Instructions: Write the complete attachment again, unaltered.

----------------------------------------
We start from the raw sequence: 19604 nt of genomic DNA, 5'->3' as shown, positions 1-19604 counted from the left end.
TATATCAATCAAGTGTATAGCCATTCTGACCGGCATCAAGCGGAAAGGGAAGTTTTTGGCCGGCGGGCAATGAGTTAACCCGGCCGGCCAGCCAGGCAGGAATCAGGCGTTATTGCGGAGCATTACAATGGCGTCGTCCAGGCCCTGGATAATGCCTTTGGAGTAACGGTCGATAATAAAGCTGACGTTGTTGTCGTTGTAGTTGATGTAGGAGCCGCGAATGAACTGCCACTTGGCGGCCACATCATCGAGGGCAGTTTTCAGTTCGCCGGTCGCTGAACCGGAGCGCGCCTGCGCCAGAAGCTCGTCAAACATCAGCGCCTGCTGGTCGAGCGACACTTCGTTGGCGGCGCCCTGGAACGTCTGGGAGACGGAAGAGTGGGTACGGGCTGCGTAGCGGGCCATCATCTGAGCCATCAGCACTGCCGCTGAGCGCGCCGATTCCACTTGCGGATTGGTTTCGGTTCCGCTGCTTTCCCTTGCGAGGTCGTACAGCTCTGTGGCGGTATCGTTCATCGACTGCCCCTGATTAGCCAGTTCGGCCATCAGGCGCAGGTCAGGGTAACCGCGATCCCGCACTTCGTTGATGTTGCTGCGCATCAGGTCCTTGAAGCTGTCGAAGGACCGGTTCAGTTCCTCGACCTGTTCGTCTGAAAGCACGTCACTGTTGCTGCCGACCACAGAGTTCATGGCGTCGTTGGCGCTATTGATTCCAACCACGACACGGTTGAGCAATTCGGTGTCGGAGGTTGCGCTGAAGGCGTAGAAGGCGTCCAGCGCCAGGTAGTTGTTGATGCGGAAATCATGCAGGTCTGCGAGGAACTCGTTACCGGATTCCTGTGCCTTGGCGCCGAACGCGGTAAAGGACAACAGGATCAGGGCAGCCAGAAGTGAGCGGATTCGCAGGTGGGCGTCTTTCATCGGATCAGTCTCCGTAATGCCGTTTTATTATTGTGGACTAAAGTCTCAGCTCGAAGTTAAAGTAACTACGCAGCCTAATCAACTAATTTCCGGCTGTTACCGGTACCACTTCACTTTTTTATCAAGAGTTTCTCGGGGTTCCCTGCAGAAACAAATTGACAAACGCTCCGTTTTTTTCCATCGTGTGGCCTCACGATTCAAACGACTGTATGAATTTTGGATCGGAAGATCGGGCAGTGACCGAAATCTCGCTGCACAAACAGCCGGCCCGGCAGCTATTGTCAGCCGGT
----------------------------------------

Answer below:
We start from the raw sequence: 19604 nt of genomic DNA, 5'->3' as shown, positions 1-19604 counted from the left end.
TATATCAATCAAGTGTATAGCCATTCTGACCGGCATCAAGCGGAAAGGGAAGTTTTTGGCCGGCGGGCAATGAGTTAACCCGGCCGGCCAGCCAGGCAGGAATCAGGCGTTATTGCGGAGCATTACAATGGCGTCGTCCAGGCCCTGGATAATGCCTTTGGAGTAACGGTCGATAATAAAGCTGACGTTGTTGTCGTTGTAGTTGATGTAGGAGCCGCGAATGAACTGCCACTTGGCGGCCACATCATCGAGGGCAGTTTTCAGTTCGCCGGTCGCTGAACCGGAGCGCGCCTGCGCCAGAAGCTCGTCAAACATCAGCGCCTGCTGGTCGAGCGACACTTCGTTGGCGGCGCCCTGGAACGTCTGGGAGACGGAAGAGTGGGTACGGGCTGCGTAGCGGGCCATCATCTGAGCCATCAGCACTGCCGCTGAGCGCGCCGATTCCACTTGCGGATTGGTTTCGGTTCCGCTGCTTTCCCTTGCGAGGTCGTACAGCTCTGTGGCGGTATCGTTCATCGACTGCCCCTGATTAGCCAGTTCGGCCATCAGGCGCAGGTCAGGGTAACCGCGATCCCGCACTTCGTTGATGTTGCTGCGCATCAGGTCCTTGAAGCTGTCGAAGGACCGGTTCAGTTCCTCGACCTGTTCGTCTGAAAGCACGTCACTGTTGCTGCCGACCACAGAGTTCATGGCGTCGTTGGCGCTATTGATTCCAACCACGACACGGTTGAGCAATTCGGTGTCGGAGGTTGCGCTGAAGGCGTAGAAGGCGTCCAGCGCCAGGTAGTTGTTGATGCGGAAATCATGCAGGTCTGCGAGGAACTCGTTACCGGATTCCTGTGCCTTGGCGCCGAACGCGGTAAAGGACAACAGGATCAGGGCAGCCAGAAGTGAGCGGATTCGCAGGTGGGCGTCTTTCATCGGATCAGTCTCCGTAATGCCGTTTTATTATTGTGGACTAAAGTCTCAGCTCGAAGTTAAAGTAACTACGCAGCCTAATCAACTAATTTCCGGCTGTTACCGGTACCACTTCACTTTTTTATCAAGAGTTTCTCGGGGTTCCCTGCAGAAACAAATTGACAAACGCTCCGTTTTTTTCCATCGTGTGGCCTCACGATTCAAACGACTGTATGAATTTTGGATCGGAAGATCGGGCAGTGACCGAAATCTCGCTGCACAAACAGCCGGCCCGGCAGCTATTGTCAGCCGGT